Also known as "What I did on my Memorial Day Weekend 2009"
Last year I used Memorial Day as a bigger than big weekend on the bike. On the Friday I rode the Eagleman course hard, then put in 101 and 104 respectively on Saturday and Sunday, before completely crashing on Monday. My intention was to go even bigger this year.
The weekend kicked off with an unnecessarily late Thursday night followed by an early Friday wakeup to drive out to Cambridge. I was meeting Joe (2:07 bike split at Eagleman 2 years ago, 2nd fastest of the day), OJ and another dude Kevin to ride the course. Joe of course gets there late and we don't roll out until 10:15. It was already pretty hot, and the sun was brutal. Everyone should be proud though, as I put on sunscreen. We warmed up for about 6 miles before getting into an hour of tempo riding. We had a headwind on the way out to the refuge, so I could tell we were going a little slower than last year (when it was just me and Joe). Joe was doing the lion's share of the work, and it was pretty cool to see the four of us riding TTT style along the roads. When I would try and ride side-up with Joe I think he saw that as a move of aggression and would try and move to the front again. That first hour went well as we covered 24.6 miles. We took a 5 minute break and then got into another session of hard riding. We picked up a little bit of a tailwind, but I wasn't feeling as hot as the first part. OJ and Joe got up the road a little bit towards the end, and they had averaged 26.6mph so I was probably just a little over 26. We were at mile 47 now and the hard part was over, an easy 9 miles back to the park and we managed to ride the course in 2:30. That's faster than most of the people will race. It was a quick day.
Off the bikes we laced up the shoes and went for a 4 mile run. We started out at 6:40ish pace and then I tried to pick it up in the last mile, but it didn't go so well - 6:22. The Eagleman course is brutal. People think just because it's flat that it must be easy, but that's what makes it so hard. There isn't an ounce of shade and it's always windy and hot. My legs got that all-too-familiar feeling in them where they were cramping up, so my hope is that the weather is better on race day. By 1pm, when we started the run, it was 90 degrees. Still cooler than last year's race day.
I was then running late to get back so I had to hustle, and went to the Orioles-Nationals game in DC with Brennan and his coworkers. A lot of fun, but didn't get to sleep until after 1:30. Woke up on Saturday at 5:30 to go up to the Dreaded Druid Hills 10k, helped out for a little and then rode my bike the 3 or 4 miles to Meadowbrook to meet OJ et al for the start of our ride.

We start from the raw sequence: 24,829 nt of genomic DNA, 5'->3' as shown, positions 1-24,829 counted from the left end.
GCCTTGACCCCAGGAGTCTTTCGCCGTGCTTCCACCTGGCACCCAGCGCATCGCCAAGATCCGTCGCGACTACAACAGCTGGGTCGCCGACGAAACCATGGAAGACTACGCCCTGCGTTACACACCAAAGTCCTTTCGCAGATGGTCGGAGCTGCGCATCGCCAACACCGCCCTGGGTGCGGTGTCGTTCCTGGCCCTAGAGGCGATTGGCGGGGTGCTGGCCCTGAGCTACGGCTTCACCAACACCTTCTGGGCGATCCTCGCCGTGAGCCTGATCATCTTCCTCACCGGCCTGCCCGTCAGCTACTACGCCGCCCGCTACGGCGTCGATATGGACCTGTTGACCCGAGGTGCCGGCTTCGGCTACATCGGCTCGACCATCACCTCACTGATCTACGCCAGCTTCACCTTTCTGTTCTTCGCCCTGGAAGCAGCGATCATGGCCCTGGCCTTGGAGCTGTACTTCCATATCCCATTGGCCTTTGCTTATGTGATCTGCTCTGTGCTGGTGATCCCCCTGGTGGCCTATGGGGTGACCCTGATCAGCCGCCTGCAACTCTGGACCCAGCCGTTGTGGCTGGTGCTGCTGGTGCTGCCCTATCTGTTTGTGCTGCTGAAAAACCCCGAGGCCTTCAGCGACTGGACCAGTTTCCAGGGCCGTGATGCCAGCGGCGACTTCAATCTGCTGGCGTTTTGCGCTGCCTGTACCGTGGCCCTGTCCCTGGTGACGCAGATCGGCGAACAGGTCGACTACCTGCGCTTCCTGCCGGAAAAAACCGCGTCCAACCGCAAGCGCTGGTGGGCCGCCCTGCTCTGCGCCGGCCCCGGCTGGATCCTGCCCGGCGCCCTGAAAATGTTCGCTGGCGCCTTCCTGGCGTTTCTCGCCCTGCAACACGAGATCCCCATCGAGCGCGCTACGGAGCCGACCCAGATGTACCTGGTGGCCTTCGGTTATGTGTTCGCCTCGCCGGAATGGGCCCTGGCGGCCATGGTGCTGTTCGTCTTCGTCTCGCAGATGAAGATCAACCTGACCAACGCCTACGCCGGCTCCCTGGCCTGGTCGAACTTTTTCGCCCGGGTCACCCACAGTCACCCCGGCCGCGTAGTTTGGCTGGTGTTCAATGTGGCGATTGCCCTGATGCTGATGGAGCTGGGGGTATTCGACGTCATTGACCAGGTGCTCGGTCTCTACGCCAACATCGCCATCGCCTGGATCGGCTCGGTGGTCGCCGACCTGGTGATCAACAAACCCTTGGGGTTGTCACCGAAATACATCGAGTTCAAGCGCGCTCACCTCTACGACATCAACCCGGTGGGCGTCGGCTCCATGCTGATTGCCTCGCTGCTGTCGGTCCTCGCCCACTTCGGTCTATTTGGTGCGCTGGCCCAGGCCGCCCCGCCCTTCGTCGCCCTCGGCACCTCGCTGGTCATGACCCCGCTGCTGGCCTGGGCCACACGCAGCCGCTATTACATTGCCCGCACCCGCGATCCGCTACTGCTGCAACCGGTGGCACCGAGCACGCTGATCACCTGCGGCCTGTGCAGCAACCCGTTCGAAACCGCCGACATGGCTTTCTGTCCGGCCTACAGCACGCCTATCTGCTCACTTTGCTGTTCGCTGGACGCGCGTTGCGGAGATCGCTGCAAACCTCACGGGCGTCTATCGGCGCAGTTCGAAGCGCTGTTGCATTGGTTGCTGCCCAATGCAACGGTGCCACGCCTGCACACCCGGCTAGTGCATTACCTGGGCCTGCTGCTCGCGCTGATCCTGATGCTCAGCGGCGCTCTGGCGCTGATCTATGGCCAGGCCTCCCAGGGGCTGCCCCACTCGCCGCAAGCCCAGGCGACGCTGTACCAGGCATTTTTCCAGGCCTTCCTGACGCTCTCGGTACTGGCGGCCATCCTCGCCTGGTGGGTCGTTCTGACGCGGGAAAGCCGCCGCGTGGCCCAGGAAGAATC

It was now 8am and getting warmer. We rode pretty swiftly up to TriSpeed and by the time we got there to start our 78 mile ride I was already at 17 miles or so. We picked up Zero, Stanford and Alex and headed out. Alex and I sat on the front of the ride for 12 miles before people sprinted to the church at mile 13. We shed a few riders from there, most people don't ride more than 2, 2.5 hours at this ride. I was feeling alright but not great, definitely feeling yesterday's effort. OJ and Benda were feeling pretty good and were a little ways up the road. We regrouped in Hampstead and rode through the mayhem that was Route 30. It was like they were throwing us a parade. We finally turned onto Lineboro Rd and tried a little paceline work, and stopped at Leone Springs for water - my favorite part of the ride.
A little while later OJ, Benda and Alex took off to ride hard til we got to Glen Rock. I certainly didn't have the legs for it, and just rode it in. After a short lunch break we headed back out, and now it was really quite warm. On one section of the road I noticed what appeared to be a fairly large snake. I presumed it was dead, as it didn't seem to be moving. As we got closer it started to squiggle away and I nearly hit it - and I thought Stanford might have nicked it. He claims it hissed and jumped at him. Alex thought it was the coolest thing he'd ever seen.
While the day started out windless, we had managed to pick up an annoying headwind. We turned onto York Rd with 22 miles on the one road until we got back to the store. I put in a turn at the front for a while and maybe shouldn't have, because when the hills started, my legs were not great. It was also kicking in at 90 degrees again and there isn't any shade. I just wanted to be done and was becoming infuriated by the wind. Back at TriSpeed finally and OJ and I still had 9 miles to go, and I was feeling it. Made it back and to our surprise Alex was waiting with Slurpees for each of us. Definitely earned him the KC Masterpiece Award for coming through in the clutch. The finally tally was 105 for the day.
I got home and went to the pool, swam for a little to loosen up and then had a little bbq at the house. I could barely keep my eyes open and just wanted to sleep. When everyone had gone home I crashed out hard, but it was still 11:30.